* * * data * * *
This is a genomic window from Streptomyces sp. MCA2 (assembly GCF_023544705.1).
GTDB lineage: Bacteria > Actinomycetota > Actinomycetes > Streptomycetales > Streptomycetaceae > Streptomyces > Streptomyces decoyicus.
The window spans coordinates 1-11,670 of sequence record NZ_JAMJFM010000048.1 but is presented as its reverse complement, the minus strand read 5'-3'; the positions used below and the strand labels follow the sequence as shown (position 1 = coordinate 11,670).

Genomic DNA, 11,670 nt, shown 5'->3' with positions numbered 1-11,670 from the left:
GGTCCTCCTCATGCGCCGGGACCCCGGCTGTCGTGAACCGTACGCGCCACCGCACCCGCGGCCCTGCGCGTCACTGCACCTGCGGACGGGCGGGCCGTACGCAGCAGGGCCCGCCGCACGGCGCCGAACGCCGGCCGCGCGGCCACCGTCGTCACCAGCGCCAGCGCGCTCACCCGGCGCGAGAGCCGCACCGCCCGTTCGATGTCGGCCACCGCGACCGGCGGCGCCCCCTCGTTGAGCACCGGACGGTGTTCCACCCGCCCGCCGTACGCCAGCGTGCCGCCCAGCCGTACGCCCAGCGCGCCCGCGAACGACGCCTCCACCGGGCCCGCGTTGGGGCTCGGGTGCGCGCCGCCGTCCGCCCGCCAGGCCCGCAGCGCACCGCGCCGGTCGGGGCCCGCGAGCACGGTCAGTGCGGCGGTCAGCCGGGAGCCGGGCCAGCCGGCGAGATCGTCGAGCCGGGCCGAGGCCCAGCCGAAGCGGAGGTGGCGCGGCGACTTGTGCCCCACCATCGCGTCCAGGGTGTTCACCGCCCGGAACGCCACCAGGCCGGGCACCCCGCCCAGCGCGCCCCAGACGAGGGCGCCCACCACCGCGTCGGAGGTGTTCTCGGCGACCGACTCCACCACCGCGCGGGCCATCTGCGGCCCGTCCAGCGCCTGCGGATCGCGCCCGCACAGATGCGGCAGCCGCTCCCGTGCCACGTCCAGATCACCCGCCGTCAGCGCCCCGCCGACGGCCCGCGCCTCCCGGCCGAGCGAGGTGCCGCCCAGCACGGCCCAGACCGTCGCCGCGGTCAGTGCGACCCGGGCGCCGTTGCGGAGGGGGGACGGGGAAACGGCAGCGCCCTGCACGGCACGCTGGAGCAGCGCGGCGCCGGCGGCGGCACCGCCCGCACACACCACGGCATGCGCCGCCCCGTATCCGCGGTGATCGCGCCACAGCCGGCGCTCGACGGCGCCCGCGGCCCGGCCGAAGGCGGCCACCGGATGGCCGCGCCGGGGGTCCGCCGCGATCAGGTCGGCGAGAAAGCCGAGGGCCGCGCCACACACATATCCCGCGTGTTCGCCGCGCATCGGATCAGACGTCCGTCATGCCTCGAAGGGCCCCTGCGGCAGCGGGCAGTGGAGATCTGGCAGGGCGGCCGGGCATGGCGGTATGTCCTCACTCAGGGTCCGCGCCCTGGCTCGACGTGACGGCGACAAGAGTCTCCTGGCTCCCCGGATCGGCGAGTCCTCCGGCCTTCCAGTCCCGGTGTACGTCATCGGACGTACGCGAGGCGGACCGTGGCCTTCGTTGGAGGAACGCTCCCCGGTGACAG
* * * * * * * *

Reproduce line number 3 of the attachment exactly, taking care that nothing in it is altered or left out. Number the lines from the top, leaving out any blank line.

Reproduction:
The window spans coordinates 1-11,670 of sequence record NZ_JAMJFM010000048.1 but is presented as its reverse complement, the minus strand read 5'-3'; the positions used below and the strand labels follow the sequence as shown (position 1 = coordinate 11,670).